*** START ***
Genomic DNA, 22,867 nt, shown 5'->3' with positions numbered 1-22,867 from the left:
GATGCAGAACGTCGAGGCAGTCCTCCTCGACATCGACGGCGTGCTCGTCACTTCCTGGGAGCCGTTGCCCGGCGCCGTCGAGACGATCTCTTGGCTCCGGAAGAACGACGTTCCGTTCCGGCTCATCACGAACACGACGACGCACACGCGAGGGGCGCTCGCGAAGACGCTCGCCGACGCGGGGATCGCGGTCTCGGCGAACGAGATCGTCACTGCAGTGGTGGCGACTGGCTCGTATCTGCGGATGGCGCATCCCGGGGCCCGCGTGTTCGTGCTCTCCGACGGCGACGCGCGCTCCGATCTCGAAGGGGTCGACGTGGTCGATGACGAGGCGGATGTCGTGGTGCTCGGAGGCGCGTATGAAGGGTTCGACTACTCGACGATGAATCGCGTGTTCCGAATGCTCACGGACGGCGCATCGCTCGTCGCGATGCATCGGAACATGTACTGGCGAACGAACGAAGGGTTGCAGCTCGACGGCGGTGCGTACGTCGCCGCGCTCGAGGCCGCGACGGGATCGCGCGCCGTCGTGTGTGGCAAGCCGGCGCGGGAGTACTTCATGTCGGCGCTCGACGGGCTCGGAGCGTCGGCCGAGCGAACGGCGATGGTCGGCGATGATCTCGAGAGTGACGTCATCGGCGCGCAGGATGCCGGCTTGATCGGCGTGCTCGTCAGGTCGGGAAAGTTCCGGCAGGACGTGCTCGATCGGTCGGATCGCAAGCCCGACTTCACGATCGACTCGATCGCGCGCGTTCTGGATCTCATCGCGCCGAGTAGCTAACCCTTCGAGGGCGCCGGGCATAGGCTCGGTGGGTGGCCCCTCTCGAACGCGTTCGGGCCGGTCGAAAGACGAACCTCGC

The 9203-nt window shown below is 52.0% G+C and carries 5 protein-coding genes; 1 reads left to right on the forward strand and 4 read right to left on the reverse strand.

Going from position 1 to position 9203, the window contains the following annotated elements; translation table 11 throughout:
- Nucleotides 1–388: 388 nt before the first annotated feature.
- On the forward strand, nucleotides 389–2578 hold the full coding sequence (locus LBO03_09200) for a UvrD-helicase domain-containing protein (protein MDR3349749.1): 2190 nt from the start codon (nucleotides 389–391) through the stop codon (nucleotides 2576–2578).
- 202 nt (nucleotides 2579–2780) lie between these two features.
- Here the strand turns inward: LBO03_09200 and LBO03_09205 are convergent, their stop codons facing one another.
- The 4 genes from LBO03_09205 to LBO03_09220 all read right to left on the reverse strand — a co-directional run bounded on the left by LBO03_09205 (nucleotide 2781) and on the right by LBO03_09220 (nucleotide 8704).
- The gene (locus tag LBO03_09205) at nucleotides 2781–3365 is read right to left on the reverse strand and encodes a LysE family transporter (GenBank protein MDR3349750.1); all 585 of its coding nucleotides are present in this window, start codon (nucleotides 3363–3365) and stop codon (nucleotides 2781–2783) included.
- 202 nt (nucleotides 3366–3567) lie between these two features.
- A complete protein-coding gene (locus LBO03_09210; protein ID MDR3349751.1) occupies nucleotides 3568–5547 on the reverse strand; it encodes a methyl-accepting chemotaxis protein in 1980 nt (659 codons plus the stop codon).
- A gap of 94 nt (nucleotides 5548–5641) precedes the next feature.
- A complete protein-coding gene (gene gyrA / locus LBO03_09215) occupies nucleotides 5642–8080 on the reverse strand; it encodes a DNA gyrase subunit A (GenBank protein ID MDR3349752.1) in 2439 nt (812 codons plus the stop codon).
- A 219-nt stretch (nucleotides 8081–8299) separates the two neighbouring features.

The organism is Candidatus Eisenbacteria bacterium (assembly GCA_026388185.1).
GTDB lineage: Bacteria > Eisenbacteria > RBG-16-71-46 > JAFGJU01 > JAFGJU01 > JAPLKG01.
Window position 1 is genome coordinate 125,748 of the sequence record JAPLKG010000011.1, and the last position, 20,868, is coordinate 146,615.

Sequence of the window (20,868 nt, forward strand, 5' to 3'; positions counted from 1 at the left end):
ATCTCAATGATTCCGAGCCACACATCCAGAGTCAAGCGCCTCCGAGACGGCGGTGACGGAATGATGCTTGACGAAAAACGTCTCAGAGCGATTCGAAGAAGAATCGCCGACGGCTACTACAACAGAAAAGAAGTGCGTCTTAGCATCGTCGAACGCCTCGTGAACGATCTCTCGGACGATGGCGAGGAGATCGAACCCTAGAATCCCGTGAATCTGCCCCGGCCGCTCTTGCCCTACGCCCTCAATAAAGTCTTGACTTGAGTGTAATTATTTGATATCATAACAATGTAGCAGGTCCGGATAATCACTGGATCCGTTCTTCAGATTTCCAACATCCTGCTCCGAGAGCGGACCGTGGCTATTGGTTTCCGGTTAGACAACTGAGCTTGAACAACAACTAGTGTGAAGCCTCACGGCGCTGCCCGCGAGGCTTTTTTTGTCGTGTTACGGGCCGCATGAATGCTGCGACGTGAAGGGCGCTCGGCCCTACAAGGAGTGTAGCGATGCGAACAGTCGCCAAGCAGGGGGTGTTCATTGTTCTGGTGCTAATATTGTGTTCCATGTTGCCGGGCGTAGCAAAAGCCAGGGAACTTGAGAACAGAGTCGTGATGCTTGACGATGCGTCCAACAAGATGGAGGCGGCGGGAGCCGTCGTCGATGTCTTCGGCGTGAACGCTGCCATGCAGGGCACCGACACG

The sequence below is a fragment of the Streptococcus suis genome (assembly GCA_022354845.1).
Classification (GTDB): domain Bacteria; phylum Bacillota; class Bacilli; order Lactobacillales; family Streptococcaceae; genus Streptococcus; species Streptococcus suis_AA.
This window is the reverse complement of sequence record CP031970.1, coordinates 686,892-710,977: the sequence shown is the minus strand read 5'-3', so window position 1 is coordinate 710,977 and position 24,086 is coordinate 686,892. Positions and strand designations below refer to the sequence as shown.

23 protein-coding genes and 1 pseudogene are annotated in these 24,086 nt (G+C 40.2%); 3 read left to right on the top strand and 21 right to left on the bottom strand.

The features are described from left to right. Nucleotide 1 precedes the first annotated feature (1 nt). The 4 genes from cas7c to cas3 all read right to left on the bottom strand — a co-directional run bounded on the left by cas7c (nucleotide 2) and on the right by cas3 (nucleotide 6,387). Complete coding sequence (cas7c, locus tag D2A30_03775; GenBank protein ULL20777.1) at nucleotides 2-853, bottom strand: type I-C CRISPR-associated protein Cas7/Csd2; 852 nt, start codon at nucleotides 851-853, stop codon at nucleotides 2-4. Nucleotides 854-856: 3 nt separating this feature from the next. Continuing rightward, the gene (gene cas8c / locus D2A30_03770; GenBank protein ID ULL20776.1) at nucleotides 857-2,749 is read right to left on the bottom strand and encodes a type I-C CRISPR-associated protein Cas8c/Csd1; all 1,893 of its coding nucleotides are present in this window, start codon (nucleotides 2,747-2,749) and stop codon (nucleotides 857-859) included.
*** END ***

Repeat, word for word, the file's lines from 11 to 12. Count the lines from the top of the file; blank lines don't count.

- 202 nt (nucleotides 3366–3567) lie between these two features.
- A complete protein-coding gene (locus LBO03_09210; protein ID MDR3349751.1) occupies nucleotides 3568–5547 on the reverse strand; it encodes a methyl-accepting chemotaxis protein in 1980 nt (659 codons plus the stop codon).